You can and mostly MUST spend what you haven’t got

A nation educated into debt but not about debt

A nation educated into debt but not about debt

“You can’t spend what you haven’t got – simples!”.  That was one response on Facebook to my reminder that ends on Wed. For me the statement, while well meant, is simply wrong, and this type of misinformation is one reason why we desperately need financial education in schools.

Now before getting into it I should say 99% of people’s response to my Facebook page note on this was ‘signed it’ – and we’ve seen over 4,000 people sign over the weekend.  I always say we’re a nation educated into debt, but never about debt, so if you haven’t added your name to tell the PM to sort this, please do, it only takes 20 seconds.

Why you can and most must spend what they haven’t got.

My answer on Facebook was:

“One of my lessons in is if you don’t spend what you havent got you CAN’T go to university and you CAN’T buy a house. Not so simples ;)”

Debt is part of the modern world. It’s disgusting that we’ve had student loans for 20 years yet as a society never taught our youth about it.

What we need do is teach people how and when it’s right and wrong to borrow, what is good debt, what is bad, and how to ensure it’s planned, budgeted for and affordable.

One reason I think we need this in schools is while parents also have a responsibility to educate their children about finance, many don’t, and those that do get it badly wrong – misunderstanding how our hugely competitive modern consumer economy works. We’re a hideously indebted nation, both individually and collectively, and we need to break that cycle (for all the arguments in full see my past financial education blog).

This is why in my teen cash class I semi-tongue in cheek warn about listening to grandparents’ debt advice. I worry that those who caution “never a borrower or a lender be” risk damaging kids’ financial futures. Too often I hear of kids going to uni, trying not to take out any debt, including avoiding the ‘good debt’ of student loans,  finding it impossible and as they’ve never been taught to delineate, end up both with student loans and the ‘bad debt’ of credit cards.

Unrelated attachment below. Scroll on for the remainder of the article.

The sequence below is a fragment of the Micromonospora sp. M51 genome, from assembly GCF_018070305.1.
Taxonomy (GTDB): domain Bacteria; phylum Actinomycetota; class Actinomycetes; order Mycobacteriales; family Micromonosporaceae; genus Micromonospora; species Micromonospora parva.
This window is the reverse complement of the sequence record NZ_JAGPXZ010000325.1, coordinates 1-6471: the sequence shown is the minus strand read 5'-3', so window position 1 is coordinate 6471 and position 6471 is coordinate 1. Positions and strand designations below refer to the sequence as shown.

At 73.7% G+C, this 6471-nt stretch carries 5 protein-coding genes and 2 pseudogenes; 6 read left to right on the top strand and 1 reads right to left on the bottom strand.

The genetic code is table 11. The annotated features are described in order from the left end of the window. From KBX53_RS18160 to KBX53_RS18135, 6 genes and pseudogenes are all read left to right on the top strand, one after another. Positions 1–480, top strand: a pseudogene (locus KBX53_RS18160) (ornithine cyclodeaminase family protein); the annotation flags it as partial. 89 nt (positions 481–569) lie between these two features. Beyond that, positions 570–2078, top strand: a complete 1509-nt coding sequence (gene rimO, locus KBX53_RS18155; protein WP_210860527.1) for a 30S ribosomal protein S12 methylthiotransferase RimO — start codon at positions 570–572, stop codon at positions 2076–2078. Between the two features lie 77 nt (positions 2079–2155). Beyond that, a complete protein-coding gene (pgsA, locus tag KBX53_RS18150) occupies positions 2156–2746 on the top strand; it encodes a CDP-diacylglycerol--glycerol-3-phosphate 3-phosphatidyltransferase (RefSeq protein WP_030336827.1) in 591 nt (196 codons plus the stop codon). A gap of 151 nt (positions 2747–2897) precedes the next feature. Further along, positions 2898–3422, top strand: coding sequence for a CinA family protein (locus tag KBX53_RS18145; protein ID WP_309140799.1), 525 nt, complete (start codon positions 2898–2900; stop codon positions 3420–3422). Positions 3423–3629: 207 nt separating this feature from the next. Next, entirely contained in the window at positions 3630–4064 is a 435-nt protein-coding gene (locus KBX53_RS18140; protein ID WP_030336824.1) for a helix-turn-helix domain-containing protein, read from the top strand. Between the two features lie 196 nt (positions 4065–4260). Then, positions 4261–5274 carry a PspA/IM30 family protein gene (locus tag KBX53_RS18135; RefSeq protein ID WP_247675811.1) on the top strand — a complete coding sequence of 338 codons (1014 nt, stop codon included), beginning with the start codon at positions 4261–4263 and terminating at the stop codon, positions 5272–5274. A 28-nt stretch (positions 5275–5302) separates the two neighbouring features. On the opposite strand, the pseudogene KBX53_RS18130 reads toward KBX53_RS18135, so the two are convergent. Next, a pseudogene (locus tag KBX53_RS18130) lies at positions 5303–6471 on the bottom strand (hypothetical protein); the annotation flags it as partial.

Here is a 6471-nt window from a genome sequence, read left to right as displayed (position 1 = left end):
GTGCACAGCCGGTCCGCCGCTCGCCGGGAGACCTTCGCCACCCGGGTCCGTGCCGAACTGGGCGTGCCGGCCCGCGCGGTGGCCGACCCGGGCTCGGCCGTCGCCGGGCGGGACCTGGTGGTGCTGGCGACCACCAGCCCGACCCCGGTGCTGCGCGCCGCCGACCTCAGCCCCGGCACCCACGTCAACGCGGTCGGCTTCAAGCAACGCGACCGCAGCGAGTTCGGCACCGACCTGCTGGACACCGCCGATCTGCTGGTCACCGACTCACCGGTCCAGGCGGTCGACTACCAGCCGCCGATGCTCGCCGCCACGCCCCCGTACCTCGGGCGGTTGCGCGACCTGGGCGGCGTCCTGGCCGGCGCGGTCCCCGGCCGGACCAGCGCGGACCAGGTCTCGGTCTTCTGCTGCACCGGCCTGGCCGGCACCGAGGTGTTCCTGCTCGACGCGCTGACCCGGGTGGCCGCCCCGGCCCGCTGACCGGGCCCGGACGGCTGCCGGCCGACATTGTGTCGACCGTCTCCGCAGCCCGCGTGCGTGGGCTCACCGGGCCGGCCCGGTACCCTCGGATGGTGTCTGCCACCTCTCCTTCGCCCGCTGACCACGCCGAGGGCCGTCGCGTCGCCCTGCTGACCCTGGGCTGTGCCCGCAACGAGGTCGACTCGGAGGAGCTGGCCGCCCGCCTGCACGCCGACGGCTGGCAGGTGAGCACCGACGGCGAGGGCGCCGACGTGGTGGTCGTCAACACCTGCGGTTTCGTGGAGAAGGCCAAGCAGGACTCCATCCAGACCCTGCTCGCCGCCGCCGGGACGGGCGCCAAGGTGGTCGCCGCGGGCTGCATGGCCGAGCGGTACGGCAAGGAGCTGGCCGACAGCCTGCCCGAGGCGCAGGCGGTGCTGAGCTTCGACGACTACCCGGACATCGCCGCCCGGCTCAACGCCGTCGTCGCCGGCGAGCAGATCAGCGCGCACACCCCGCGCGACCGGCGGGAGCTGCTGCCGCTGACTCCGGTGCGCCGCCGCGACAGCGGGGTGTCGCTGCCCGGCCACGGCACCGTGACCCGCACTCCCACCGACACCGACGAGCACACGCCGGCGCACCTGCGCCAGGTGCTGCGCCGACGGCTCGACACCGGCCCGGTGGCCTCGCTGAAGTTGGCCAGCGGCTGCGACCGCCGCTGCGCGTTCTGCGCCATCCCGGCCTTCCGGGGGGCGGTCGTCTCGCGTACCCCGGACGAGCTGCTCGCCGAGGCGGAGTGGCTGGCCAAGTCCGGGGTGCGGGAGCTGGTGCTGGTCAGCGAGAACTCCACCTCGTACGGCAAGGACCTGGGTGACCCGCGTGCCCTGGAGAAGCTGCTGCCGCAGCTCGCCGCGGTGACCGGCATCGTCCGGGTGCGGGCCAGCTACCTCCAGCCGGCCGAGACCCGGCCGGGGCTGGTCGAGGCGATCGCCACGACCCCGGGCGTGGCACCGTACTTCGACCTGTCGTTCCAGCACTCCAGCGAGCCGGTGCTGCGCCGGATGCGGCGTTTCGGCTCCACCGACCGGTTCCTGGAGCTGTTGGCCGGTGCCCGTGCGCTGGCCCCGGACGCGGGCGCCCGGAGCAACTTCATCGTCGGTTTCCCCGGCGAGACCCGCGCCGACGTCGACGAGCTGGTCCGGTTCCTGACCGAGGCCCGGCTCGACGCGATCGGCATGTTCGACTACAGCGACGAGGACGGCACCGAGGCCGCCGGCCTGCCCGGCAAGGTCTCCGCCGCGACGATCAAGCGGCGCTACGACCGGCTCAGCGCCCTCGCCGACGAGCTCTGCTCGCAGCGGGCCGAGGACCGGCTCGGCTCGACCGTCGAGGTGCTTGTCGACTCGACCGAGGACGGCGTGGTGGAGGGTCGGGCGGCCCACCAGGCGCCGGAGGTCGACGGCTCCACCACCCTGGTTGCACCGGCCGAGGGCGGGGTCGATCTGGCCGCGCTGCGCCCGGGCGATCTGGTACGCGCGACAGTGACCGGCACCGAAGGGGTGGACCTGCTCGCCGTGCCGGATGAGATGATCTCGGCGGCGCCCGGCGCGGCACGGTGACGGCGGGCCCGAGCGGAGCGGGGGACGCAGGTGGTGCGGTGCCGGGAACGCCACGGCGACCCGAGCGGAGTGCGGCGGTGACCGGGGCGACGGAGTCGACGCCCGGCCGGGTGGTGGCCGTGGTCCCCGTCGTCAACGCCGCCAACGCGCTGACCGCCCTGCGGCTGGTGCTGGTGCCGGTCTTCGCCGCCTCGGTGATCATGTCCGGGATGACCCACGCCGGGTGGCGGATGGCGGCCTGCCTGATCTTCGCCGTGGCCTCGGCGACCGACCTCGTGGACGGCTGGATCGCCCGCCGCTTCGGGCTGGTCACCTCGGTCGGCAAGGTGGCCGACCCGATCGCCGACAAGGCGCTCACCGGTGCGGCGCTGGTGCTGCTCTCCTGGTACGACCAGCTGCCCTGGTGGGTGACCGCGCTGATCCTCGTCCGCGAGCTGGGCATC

So I think a mix of parental information and good values along with hard facts and decent practical understanding of the system is important.

Our children need financial education

Our children need financial education

How many people now wish they’d had it?

Reading through peoples’ reactions throughout this campaign has only cemented my view, here’s just a couple of comments from the most recent Facebook discussion on it:

“I left home with no idea how to pay a bill, got credit cards thrown at me, signed up with no idea what APR was never mind checking what it was. Years later stuck with debt, having finally learned what I could have been taught in school and saved all the fuss!”

“If my kids could learn how to handle money better than I do, it would be brilliant. I am so grateful for all your advice but do wish I had learnt money management when I was younger as it would have saved sooo much hassle! I was happy to help by signing the petition”

“Nice one Martin I’ve thought this ever since I left school and ran up a huge Access card debt .. oh those were the days, a VCR that took five years to pay for lol”

“l really hope you successful with this – l have three young adults who all fell into the trap of credit cards and store accounts – so please let us teach our children, they are the future of this country”

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